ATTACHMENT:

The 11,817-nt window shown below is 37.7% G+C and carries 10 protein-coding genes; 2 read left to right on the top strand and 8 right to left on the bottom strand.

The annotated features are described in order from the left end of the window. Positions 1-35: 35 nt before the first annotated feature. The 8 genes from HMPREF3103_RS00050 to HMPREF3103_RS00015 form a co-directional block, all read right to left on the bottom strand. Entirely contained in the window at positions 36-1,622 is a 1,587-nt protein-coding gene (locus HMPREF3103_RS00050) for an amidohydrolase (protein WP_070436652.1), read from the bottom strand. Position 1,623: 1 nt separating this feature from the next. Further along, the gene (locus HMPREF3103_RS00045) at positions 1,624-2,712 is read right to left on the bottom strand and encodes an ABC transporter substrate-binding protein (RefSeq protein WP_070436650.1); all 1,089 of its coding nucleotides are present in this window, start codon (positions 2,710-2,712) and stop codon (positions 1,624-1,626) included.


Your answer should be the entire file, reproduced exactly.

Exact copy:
The 11,817-nt window shown below is 37.7% G+C and carries 10 protein-coding genes; 2 read left to right on the top strand and 8 right to left on the bottom strand.

The annotated features are described in order from the left end of the window. Positions 1-35: 35 nt before the first annotated feature. The 8 genes from HMPREF3103_RS00050 to HMPREF3103_RS00015 form a co-directional block, all read right to left on the bottom strand. Entirely contained in the window at positions 36-1,622 is a 1,587-nt protein-coding gene (locus HMPREF3103_RS00050) for an amidohydrolase (protein WP_070436652.1), read from the bottom strand. Position 1,623: 1 nt separating this feature from the next. Further along, the gene (locus HMPREF3103_RS00045) at positions 1,624-2,712 is read right to left on the bottom strand and encodes an ABC transporter substrate-binding protein (RefSeq protein WP_070436650.1); all 1,089 of its coding nucleotides are present in this window, start codon (positions 2,710-2,712) and stop codon (positions 1,624-1,626) included.